Today is Tuesday.
I’m starting to wonder if I will begin every post like this, this week. Is it a countdown to the weekend? Quite possibly, as I’ve got a nice long one ahead with lots of fun things planned. I’m off to a festival with SuperCathyFragileMystic courtesy of Superdrug, and then possibly on to a carnival with London Aunt!
There may also be a tracksuit party in there somewhere, the dress code of which I am slightly in denial about. I haven’t worn a tracksuit since, well, since I had to at school, and even then I looked on the wrong side of geeky and chunky all in one go.
Anyway, first of all, I’ve got a whole four days of the week left to go and somehow, it seems wrong to be wishing it all away.
But it got me thinking about the origin of the weekend. Where did the idea come from? And which mean guy decided it should only be two days long?
A quick glance at Wikipedia told me that Weekend is a term referring to a two traditionally non-working days in a seven-day week, and then gave me a whole load of song titles with the word weekend in.
Clicking on seven-day week got me to a new page. Here, I was informed that the seven-day week is used in most countries. It didn’t give me the origin of the weekend, but it did tell me that:
1 week = 7 days = 168 hours = 10,080 minutes = 604,800 minutes – except at daylight saving and leap seconds…
Eh? Leap seconds…
Damn, this Wikipedia is like the Pied bloomin‘ Piper of Hamelin – I can’t stop following it.
So, a leap seconds is a positive or negative one-second adjustment to Coordinated Universal Time…
And that’s enough learning for today.
Isn’t it amazing though how modern technology allows us to instantly find things out? Debate in the pub over something? Google it from your phone and settle the argument.
I remember the days when my school desk contained a dictionary, thesaurus, atlas, calculator and encyclopedia. Now you can use them all from your phone or laptop, all in one go if you really want to.
It’s quite mind blowing to think that 15 years ago, mobiles were a relatively rare thing in people’s lives and school essays were still hand written on sheets of lined A4 paper.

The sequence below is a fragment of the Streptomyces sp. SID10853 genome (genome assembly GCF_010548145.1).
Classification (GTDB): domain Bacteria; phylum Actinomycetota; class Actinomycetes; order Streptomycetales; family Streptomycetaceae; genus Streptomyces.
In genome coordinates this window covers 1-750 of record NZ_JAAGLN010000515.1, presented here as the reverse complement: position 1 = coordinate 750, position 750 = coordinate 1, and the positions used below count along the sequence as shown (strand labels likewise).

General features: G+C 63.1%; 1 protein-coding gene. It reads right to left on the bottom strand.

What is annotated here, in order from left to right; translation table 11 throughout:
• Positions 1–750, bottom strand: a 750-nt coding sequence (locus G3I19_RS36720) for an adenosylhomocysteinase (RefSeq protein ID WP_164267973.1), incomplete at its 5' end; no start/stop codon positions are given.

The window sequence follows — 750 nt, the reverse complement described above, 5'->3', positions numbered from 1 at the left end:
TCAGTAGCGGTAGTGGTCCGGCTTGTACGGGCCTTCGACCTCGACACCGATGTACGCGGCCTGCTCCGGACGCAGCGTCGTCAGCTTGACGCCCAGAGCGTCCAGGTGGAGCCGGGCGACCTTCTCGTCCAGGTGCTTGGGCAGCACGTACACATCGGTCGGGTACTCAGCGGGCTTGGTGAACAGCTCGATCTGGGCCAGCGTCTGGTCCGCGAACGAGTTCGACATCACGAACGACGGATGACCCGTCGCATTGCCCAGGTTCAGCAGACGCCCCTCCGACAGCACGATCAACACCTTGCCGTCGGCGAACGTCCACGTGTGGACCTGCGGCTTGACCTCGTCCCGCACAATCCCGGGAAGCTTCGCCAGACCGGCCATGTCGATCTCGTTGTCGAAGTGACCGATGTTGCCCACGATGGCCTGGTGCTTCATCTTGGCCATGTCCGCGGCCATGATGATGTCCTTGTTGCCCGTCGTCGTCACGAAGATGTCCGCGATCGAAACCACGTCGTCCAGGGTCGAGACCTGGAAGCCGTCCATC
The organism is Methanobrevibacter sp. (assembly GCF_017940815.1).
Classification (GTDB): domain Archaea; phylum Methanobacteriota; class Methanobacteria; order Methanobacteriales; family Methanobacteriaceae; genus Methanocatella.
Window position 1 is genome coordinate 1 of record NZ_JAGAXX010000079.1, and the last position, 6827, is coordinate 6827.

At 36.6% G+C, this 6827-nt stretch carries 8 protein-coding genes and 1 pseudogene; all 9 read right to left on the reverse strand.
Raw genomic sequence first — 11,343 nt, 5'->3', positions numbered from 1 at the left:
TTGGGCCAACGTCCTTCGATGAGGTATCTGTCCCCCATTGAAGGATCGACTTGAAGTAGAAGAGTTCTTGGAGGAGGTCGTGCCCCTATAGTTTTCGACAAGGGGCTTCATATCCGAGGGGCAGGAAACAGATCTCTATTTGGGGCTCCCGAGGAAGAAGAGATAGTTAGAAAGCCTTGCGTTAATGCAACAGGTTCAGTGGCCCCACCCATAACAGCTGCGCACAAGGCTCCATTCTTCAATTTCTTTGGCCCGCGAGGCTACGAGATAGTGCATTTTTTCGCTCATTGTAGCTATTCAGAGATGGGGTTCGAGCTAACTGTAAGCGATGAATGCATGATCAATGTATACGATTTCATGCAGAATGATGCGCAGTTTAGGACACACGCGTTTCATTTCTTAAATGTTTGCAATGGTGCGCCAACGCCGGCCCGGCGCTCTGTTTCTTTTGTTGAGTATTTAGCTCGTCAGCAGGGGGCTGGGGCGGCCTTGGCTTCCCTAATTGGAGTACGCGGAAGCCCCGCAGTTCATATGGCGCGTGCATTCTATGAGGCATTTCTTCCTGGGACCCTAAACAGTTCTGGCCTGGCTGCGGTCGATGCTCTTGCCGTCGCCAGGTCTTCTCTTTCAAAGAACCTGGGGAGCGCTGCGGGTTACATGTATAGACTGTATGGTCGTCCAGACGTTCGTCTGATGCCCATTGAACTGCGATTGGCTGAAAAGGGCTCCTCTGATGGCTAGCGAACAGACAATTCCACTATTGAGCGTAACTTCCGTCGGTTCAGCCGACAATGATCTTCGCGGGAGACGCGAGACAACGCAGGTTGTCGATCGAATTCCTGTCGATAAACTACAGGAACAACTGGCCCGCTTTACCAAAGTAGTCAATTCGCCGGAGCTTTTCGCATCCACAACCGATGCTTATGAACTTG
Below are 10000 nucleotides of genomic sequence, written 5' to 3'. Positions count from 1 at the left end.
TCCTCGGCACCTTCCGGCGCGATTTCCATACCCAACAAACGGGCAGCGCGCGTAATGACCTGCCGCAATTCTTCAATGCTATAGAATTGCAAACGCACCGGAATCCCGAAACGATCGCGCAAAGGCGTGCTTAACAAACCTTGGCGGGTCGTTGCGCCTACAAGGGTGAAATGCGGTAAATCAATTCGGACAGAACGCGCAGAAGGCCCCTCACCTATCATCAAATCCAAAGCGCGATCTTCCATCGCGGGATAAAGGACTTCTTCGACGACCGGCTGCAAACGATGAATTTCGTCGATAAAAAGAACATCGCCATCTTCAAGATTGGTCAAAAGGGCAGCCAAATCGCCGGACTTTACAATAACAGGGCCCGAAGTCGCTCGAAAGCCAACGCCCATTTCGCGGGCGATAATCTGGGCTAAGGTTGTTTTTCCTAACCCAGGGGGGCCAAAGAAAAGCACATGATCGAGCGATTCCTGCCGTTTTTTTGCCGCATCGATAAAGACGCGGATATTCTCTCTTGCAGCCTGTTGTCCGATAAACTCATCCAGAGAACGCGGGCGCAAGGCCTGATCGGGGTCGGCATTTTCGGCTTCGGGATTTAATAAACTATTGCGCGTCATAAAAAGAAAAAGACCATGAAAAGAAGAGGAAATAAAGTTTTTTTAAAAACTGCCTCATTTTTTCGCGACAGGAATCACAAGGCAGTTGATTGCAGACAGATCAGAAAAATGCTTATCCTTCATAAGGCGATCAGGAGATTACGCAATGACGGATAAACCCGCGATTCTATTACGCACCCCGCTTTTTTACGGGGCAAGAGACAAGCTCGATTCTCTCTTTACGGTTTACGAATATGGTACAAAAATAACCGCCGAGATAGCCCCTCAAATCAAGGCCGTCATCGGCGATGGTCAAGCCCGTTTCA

But now I get to my old bug bear, the thing that I regularly moan about here… why is technology for deaf people not leaping and bounding its way to being ultra convenient? Why isn’t every movie at the cinema accessible? Why isn’t every programme on every TV channel subtitled? I turned on Fiver the other day, one of Channel 5’s digital channels and the programme showing wasn’t subtitled.
I spoke to Girl Who Can’t Help But Knit, who works in theatre, and she helped me to understand why not many plays are subtitled. A lot of work and money goes in to sorting this out – script changes and last minute alterations mean that many, many man hours are spent making sure the subtitles flow perfectly with the play. And having seen two things with subtitles, that were impeccable in every way, I can now appreciate that it’s not as simple as just typing out the script and pressing play. She also said that quite often, there’ll be no deaf people in the audience making use of the Stagetext and then it really is a waste of money.
It’s kind of a catch-22 I guess. One night of subtitles – what’s the chance of every deaf person who wants to see that production being free? But two nights of subtitles? That’s twice the cost and still no one might show up.
I’m not quite sure I know what the answer to this is really. I’m off to have a think.